ITRAQ-Based Quantitative Proteomic Comparison of 2D and 3D Adipocyte Cell Models Co-cultured with Macrophages Using Online 2D-nanoLC-ESI-MS/MS.
ABSTRACT: The demand for novel three-dimensional (3D) cell culture models of adipose tissue has been increasing, and proteomic investigations are important for determining the underlying causes of obesity, type II diabetes, and metabolic disorders. In this study, we performed global quantitative proteomic profiling of three 3D-cultured 3T3-L1 cells (preadipocytes, adipocytes and co-cultured adipocytes with macrophages) and their 2D-cultured counterparts using 2D-nanoLC-ESI-MS/MS with iTRAQ labelling. A total of 2,885 shared proteins from six types of adipose cells were identified and quantified in four replicates. Among them, 48 proteins involved in carbohydrate metabolism (e.g., PDH?, MDH1/2, FH) and the mitochondrial fatty acid beta oxidation pathway (e.g., VLCAD, ACADM, ECHDC1, ALDH6A1) were relatively up-regulated in the 3D co-culture model compared to those in 2D and 3D mono-cultured cells. Conversely, 12 proteins implicated in cellular component organisation (e.g., ANXA1, ANXA2) and the cell cycle (e.g., MCM family proteins) were down-regulated. These quantitative assessments showed that the 3D co-culture system of adipocytes and macrophages led to the development of insulin resistance, thereby providing a promising in vitro obesity model that is more equivalent to the in vivo conditions with respect to the mechanisms underpinning metabolic syndromes and the effect of new medical treatments for metabolic disorders.
Project description:The demand for novel three-dimensional (3D) cell culture models of adipose tissue has been increasing, and proteomic investigations are important for determining the underlying causes of obesity, type II diabetes, and metabolic disorders. In this study, we performed global quantitative proteomic profiling of three 3D-cultured 3T3-L1 cells (preadipocytes, adipocytes and co-cultured adipocytes with macrophages) and their 2D-cultured counterparts using 2D-nanoLC-ESI-MS/MS with iTRAQ labelling. A total of 2,885 shared proteins from six types of adipose cells were identified and quantified in four replicates. Using iTRAQ-based quantitative assessments, we found that the primary proteins involved in carbohydrate and fatty acid metabolism, adipogenesis and the electron transport chain were highly expressed in 3D cell culture system when compared to those of 2D-cultured cells. Furthermore, it was also shown that the expression levels of proteins associated with metabolic pathways, carbon metabolism and glycolysis/gluconeogenesis were up-regulated, whereas proteins implicated in both DNA replication and the cell cycle were expressed at lower levels compared to those of the 2D mono-cultured cells. Based on these results, the 3D adipocyte model can help elucidate the mechanisms underpinning metabolic syndromes and aid the development of new medical treatments for metabolic disorders.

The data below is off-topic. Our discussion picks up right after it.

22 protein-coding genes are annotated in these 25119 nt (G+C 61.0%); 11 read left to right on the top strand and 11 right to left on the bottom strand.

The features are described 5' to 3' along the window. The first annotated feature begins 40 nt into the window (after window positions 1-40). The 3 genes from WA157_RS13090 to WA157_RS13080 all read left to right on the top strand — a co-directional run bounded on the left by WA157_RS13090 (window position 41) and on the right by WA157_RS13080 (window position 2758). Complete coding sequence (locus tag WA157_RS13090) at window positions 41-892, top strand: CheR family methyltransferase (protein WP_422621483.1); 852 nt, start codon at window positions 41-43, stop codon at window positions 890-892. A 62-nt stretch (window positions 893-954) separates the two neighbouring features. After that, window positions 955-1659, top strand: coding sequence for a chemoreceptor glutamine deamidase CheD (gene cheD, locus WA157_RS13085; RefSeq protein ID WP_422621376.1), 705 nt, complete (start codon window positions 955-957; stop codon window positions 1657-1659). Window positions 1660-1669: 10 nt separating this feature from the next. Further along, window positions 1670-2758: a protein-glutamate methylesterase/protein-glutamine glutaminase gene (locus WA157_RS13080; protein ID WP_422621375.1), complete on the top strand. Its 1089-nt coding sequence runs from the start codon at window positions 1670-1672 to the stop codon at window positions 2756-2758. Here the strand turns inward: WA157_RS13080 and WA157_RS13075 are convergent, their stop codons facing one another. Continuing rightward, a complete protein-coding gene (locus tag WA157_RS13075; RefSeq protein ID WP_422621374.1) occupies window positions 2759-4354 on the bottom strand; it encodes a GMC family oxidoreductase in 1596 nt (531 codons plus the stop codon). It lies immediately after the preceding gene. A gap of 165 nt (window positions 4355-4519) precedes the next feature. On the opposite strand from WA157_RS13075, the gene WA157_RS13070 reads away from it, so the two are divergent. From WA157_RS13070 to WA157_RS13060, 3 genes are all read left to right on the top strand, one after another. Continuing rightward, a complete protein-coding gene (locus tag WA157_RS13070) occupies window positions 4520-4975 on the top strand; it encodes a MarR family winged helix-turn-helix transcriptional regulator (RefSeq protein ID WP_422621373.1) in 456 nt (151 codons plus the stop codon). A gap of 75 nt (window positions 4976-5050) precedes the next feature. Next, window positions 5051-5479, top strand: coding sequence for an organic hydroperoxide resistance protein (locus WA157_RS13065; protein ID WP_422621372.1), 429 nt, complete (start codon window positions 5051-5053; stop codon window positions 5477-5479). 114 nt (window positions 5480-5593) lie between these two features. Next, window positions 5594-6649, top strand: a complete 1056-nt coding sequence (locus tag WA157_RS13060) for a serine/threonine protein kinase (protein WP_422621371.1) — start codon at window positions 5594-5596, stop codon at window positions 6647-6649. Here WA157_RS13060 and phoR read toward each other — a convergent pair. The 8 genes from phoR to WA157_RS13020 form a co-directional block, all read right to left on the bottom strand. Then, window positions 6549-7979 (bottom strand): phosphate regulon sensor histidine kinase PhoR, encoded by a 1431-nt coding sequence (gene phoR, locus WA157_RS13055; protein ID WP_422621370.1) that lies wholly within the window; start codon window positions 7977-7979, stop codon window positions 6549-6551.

Project description:Valvular interstitial cells (VICs) actively maintain and repair heart valve tissue; however, persistent activation of VICs to a myofibroblast phenotype can lead to aortic stenosis. To better understand and quantify how microenvironmental cues influence VIC phenotype and myofibroblast activation, we compared expression profiles of VICs cultured on poly(ethylene glycol) (PEG) gels to those cultured on tissue culture polystyrene (TCPS), as well as fresh isolates. In general, VICs cultured in hydrogel matrices had lower levels of activation (<10%), similar to levels seen in healthy valve tissue, while VICs cultured on TCPS were ?75% activated myofibroblasts. VICs cultured on TCPS also exhibited a higher magnitude of perturbations in gene expression than soft hydrogel cultures when compared to the native phenotype. Using peptide-modified PEG gels, VICs were seeded on (2D), as well as encapsulated in (3D), matrices of the same composition and modulus. Despite similar levels of activation, VICs cultured in 2D had distinct variations in transcriptional profiles compared to those in 3D hydrogels. Genes related to cell structure and motility were particularly affected by the dimensionality of the culture platform, with higher expression levels in 2D than in 3D. These results indicate that dimensionality may play a significant role in dictating cell phenotype (e.g., through differences in polarity, diffusion of soluble signals), and emphasize the importance of using multiple metrics when characterizing cell phenotype.